Prehistoric Shark

10 Extinct Shark During Prehistoric Time

Sharks are among the most interesting and terrifying creatures on the world, but they are frequently misunderstood and endangered as a result. Thousands of species have swum through the oceans across ages of planetary history, making them some of the oldest still-living fish on the planet.

While there are many sharks still swimming in the water today, there are much more extinct sharks, not to mention some endangered shark species.

1. Megalodon (Otodus megalodon)

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Otodus megalodon may have been the most skilled predator ever, capable of hunting the largest turtles, seals, and whales. In fact, Megalodon may be the reason that modern whales, such as humpbacks, migrate into frigid waters on a seasonal basis, as these are the only waters in which Megalodon could not exist.

This adaptation of whales may have been responsible for the extinction of the massive Megalodon, as well as the emergence of a new alpha-predator: orcas. Despite popular perception, today’s great white sharks are not descended from this extinct shark, but rather are connected to Mako sharks.

2. Buzz-saw (Helicoprion)

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Helicoprion is another Eugeneodontida member. Because the teeth were uniformly aligned in a helical spiral, the fossils of this shark were initially assumed to be a new type of ammonite. Later research proved that these ‘shells’ were actually shark teeth, but this is where the mystery begins.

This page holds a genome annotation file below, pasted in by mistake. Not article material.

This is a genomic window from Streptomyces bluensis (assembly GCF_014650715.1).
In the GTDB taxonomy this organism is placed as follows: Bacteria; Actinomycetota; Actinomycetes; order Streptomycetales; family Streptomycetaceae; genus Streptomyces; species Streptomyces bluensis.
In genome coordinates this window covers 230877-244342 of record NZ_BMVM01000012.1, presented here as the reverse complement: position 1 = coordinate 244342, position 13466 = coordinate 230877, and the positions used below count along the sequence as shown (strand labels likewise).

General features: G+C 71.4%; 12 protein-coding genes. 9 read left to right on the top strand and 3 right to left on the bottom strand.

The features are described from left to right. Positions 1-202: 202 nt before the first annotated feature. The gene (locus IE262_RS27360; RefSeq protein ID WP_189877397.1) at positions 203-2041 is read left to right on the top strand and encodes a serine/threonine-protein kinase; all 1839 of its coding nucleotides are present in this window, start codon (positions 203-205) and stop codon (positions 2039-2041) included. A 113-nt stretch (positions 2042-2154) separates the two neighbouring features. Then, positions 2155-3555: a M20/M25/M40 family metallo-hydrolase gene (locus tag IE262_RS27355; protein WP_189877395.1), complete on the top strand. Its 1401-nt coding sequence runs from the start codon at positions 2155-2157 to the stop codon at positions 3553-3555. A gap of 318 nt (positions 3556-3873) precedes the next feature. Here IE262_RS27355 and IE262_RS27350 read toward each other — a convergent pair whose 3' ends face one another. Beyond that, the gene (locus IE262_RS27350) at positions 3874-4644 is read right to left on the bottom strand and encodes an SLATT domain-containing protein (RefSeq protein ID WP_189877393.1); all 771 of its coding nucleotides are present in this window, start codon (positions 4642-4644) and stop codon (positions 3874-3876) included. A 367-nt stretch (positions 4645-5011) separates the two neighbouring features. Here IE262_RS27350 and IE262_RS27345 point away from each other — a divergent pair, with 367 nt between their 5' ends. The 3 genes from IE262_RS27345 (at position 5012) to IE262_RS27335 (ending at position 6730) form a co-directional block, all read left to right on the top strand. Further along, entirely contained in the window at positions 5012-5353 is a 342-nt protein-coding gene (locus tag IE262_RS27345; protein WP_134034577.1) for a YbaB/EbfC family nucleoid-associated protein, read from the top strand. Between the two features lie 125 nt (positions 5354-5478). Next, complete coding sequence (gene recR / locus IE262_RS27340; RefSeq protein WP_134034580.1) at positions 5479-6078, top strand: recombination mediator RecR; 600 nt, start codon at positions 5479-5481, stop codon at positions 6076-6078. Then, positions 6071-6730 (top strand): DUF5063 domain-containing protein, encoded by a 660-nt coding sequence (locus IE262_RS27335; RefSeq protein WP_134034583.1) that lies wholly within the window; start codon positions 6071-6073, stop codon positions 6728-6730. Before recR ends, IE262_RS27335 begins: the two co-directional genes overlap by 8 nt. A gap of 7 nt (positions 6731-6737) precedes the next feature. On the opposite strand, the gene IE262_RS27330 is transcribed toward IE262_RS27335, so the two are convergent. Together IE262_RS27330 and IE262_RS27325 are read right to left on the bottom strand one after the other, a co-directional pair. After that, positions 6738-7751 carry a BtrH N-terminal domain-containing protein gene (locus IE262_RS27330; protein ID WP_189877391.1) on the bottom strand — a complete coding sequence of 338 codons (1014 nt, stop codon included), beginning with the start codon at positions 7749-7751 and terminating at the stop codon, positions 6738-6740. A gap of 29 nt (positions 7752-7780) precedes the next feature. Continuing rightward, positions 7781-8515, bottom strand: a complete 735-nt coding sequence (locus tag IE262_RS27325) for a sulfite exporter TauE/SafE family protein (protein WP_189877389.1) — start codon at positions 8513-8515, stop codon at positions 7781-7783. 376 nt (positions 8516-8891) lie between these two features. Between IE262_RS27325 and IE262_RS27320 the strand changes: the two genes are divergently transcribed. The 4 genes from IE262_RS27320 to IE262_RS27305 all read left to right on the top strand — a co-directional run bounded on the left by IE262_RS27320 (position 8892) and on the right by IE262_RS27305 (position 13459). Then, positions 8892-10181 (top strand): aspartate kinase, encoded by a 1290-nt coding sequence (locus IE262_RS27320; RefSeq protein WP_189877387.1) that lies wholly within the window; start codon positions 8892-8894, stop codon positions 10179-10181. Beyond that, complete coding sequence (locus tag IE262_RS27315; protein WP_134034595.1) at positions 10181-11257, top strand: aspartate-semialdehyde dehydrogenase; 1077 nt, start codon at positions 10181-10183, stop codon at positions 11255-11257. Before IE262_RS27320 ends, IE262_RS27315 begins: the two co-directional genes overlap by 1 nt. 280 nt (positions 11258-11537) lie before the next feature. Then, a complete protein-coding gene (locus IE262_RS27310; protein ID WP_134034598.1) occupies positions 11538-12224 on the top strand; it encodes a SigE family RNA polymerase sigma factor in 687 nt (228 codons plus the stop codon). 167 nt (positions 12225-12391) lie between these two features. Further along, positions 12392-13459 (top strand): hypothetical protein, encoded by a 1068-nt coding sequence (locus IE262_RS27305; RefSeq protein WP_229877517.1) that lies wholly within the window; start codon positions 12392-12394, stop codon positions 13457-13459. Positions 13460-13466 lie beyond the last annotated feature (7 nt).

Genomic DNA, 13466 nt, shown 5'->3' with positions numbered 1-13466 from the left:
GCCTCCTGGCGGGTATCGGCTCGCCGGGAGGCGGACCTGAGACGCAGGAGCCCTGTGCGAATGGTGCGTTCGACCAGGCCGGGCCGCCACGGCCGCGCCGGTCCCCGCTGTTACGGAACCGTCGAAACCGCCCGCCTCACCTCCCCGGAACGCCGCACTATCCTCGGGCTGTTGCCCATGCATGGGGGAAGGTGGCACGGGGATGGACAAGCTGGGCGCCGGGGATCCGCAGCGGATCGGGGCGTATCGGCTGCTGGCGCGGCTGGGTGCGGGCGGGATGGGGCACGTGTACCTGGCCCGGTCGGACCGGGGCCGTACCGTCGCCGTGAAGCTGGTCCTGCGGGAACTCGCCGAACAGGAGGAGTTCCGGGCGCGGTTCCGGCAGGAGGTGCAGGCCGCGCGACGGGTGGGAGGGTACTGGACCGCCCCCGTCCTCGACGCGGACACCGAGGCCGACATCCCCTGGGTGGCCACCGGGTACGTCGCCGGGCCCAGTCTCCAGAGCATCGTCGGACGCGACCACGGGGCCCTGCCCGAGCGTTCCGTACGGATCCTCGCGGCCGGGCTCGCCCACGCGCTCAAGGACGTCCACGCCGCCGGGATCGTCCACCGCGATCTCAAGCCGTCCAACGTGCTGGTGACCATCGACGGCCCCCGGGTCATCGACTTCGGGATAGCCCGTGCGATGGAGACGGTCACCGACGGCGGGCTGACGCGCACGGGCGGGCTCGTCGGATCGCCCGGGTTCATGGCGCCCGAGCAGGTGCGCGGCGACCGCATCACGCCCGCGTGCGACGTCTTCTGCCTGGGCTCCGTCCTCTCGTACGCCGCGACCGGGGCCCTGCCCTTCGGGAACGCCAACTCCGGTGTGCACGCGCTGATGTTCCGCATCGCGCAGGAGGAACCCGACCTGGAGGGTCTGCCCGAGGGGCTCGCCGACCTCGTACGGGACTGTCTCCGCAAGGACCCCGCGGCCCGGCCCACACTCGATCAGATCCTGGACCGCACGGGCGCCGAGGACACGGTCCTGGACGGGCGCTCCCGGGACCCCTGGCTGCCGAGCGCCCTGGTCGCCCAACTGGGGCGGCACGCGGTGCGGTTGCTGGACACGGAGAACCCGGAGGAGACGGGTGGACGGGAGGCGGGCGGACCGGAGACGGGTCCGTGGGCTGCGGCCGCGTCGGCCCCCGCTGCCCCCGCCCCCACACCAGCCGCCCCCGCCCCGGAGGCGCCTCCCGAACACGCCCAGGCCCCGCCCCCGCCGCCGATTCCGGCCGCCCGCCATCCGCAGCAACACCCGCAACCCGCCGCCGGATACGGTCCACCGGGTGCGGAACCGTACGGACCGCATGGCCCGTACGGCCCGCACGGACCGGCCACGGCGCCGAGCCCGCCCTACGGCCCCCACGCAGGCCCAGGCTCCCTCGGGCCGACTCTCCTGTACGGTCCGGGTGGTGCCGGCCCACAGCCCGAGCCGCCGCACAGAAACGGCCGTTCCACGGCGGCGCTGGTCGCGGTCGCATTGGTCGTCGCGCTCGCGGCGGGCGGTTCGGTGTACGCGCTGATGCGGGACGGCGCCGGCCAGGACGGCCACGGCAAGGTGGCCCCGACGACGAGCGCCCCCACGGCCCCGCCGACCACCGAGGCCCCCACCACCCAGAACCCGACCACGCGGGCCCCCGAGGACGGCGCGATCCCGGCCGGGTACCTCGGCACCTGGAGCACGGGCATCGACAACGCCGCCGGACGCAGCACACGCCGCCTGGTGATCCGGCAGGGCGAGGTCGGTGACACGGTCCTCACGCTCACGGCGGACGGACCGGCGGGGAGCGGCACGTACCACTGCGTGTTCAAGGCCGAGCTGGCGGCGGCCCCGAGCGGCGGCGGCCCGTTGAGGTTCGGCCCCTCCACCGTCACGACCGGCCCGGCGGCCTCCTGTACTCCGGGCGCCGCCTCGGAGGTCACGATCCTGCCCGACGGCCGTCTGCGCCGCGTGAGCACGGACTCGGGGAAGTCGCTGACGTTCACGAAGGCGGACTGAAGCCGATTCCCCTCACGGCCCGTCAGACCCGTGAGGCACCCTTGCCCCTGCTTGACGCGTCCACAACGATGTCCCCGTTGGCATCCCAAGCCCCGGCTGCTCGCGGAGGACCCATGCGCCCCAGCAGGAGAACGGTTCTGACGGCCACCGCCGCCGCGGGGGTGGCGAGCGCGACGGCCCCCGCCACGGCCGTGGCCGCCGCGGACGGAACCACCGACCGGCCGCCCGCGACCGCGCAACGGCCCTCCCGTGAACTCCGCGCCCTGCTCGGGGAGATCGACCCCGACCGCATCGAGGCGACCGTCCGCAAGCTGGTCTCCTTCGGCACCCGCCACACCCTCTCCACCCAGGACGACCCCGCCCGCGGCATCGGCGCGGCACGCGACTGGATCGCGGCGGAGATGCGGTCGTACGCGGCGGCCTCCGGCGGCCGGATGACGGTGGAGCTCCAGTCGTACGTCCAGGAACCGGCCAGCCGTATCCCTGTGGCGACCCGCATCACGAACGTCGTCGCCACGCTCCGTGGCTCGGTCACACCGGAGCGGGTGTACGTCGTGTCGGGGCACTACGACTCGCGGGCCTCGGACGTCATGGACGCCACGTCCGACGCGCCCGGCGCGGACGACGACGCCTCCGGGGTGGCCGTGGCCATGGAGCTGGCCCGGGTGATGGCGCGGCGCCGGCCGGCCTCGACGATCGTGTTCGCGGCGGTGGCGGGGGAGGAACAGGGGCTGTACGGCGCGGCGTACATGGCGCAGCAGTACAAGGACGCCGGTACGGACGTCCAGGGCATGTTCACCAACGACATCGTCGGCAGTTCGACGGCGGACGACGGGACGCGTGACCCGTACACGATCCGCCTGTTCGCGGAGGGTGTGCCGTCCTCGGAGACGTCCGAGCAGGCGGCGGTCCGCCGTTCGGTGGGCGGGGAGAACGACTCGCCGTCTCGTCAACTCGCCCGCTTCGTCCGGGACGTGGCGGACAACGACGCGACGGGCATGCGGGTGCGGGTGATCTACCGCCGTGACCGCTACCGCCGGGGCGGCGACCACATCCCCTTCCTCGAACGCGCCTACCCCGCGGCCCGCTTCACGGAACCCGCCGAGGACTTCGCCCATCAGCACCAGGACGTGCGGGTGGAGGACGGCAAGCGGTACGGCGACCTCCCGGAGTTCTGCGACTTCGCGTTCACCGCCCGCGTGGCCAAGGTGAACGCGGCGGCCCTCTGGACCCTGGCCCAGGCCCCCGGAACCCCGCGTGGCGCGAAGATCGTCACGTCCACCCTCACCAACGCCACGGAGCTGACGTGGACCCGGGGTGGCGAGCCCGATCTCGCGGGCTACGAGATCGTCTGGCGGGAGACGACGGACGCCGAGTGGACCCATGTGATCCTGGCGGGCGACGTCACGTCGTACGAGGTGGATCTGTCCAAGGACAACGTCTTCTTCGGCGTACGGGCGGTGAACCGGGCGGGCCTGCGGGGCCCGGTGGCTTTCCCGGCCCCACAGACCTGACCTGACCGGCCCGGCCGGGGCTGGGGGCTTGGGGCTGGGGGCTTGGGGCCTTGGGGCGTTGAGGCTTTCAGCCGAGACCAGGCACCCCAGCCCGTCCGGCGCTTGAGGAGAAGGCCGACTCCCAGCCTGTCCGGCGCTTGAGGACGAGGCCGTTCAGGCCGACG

These fossils, known as a ‘whorl,’ were always found in the same spiral pattern, and it was discovered that this was how the teeth were organized in the living animal. ‭ For a long time, only these tooth whorls were known, but in 2013, the first description of partial skull and jaw cartilage remnants was released.

This was the best recorded clue for Helicoprion’s head form, which put the tooth whorl within a short lower jaw. The fact that fossils of Helicoprion are known from the late Permian and early Triassic periods attests to the genus’s robustness. This demonstrates that Helicoprion survived the Permian extinction, the planet’s biggest extinction event, where about 95% of all animal species were wiped out.

3. Crusher Shark (Ptychodus)

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This Ptychodus inhabited the earth between 100 and 85 million years ago, preying on shellfish that it crushed with its powerful jaws. These jaws were armed with approximately 550 gigantic flattening teeth, ideal for devouring the massive amounts of food required by this 11-metre-long behemoth. The gigantic Ptychodus was most certainly the world’s largest shellfish-eating animal.

4. Anvil (Stethacanthus)

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Stethacanthus had a more traditional shark shape than Xenacanthus, but it still had two unusual traits that set it apart. Most sharks have triangular dorsal fins, but Stethacanthus‘ dorsal fin was formed like an anvil with a large flattened top.

On top of this dorsal fin was a growth of expanded denticles, larger versions of more normal shark scales that gave the top of the fin a jagged toothed appearance. These larger denticles were likewise localized on the top of the head. Because this “anvil” has only been found on male, experts suspect it was used in their mating ritual.


5. Spiny Shark (Acanthodia)

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The Acanthodia was a transitional species between sharks and bony fish (such as tuna) and one of the first creatures to develop a jaw. Its skeleton was comprised of cartilage, like that of current sharks, but its fins were supported by bone spines, like that of ray-finned fish.